Articles & Alerts

Excess Loss Limitations – Federal and State Considerations

March 12, 2024

As Seen in Anchin’s Real Estate Year-End Tax Planning Guide

Prior to the Tax Cuts and Jobs Act of 2017 (TCJA), individual and trust taxpayers that qualified as real estate professionals were able to deduct all their real estate business losses against their other sources of income. If the business losses exceeded the other sources of income, a net operating loss would be created. This loss could either be carried back to offset income from prior years or carried forward to future tax years at the election of the taxpayer.

The TCJA limited the deductibility of business losses for individual and trust taxpayers. For the 2023 tax year, trade or business losses are limited to $578,000 for married couples ($289,000 for single taxpayers). Any “excess business loss” that is not deductible in the current year is carried forward as a net operating loss which can be used to offset income from a future tax period.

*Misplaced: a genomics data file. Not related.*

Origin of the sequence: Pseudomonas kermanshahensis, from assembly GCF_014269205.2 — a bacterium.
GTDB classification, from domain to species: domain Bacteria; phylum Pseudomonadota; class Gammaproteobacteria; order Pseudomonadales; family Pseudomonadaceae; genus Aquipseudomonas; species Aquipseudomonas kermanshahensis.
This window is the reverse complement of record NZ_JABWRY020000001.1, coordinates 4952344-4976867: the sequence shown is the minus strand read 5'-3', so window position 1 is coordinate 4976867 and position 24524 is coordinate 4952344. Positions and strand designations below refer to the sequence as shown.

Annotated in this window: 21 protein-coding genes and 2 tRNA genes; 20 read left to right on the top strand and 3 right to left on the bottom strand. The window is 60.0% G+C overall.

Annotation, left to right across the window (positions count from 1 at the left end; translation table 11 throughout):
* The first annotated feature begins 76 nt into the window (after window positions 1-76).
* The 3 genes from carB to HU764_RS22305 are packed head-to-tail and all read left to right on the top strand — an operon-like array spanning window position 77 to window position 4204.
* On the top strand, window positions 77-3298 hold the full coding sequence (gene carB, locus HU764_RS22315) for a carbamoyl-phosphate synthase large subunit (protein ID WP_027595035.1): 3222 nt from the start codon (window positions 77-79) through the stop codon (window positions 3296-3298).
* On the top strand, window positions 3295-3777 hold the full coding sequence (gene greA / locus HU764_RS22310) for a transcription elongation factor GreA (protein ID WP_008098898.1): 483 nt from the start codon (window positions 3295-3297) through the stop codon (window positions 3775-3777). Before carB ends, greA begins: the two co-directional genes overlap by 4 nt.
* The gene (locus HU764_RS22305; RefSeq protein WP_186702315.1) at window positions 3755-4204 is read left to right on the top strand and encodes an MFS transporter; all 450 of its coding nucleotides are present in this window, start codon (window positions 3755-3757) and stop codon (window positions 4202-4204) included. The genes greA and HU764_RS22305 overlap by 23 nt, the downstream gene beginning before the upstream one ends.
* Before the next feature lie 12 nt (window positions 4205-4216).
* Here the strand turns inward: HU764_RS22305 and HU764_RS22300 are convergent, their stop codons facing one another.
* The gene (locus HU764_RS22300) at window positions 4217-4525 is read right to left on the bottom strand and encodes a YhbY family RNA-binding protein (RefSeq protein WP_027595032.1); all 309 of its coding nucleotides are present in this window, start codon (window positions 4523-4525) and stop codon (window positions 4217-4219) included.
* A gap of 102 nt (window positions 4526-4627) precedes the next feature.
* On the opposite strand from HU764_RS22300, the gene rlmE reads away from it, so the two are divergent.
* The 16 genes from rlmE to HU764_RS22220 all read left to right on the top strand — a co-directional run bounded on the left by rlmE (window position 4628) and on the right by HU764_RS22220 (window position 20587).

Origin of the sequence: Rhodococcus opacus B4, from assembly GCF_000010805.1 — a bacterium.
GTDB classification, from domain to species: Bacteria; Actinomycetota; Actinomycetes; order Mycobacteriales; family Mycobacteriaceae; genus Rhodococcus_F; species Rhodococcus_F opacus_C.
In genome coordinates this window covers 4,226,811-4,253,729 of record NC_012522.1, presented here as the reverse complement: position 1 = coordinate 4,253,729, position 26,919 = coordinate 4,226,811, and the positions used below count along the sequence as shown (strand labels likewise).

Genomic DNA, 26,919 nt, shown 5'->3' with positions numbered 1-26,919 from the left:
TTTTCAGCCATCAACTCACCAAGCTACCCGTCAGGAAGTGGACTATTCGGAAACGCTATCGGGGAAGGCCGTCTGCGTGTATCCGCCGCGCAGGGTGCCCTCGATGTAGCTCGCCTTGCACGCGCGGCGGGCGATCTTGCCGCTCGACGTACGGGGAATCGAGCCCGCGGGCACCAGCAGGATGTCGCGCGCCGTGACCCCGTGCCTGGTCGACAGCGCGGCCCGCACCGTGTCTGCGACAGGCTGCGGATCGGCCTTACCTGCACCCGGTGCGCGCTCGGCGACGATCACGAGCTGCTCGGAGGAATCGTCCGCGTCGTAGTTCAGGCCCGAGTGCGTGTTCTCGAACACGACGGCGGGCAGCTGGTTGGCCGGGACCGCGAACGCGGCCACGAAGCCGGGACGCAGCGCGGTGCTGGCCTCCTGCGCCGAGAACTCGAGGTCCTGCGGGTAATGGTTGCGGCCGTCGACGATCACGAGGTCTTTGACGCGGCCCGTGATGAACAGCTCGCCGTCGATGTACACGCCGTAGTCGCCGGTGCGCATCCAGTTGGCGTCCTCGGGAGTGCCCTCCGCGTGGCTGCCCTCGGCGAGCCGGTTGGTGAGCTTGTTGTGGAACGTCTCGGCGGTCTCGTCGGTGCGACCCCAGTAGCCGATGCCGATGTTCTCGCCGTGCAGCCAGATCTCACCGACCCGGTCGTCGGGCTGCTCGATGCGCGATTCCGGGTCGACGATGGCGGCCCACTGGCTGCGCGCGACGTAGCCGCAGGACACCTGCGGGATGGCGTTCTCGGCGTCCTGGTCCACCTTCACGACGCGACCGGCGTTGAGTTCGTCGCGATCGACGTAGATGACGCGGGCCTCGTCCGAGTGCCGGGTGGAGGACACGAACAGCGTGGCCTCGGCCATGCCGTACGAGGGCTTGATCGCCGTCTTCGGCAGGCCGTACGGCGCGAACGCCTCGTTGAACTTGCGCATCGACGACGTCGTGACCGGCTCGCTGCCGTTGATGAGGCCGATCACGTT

This excess business loss provision was initially scheduled to sunset December 31, 2025. However, the Inflation Protection Act of 2022 extended the excess business loss limitation through 2028.

For taxpayers involved in the trade or business of real estate, accelerated depreciation can create substantial taxable losses. Certain qualifying property is eligible for 80% bonus depreciation in 2023 (60% in 2024) in the year it is first placed in service by the taxpayer. However, many states do not conform to bonus depreciation. In determining tax liabilities, many states start with Federal taxable income and adjust for state provisions that “decouple” from Federal tax treatment.

As a result, many states have modifications adding back accelerated deprecation to Federal taxable income. This could lead to adverse tax consequences since the losses from depreciation may have already been limited on their Federal returns. Taxpayers should consult with their advisors to plan accordingly and avoid any surprises when filing their returns.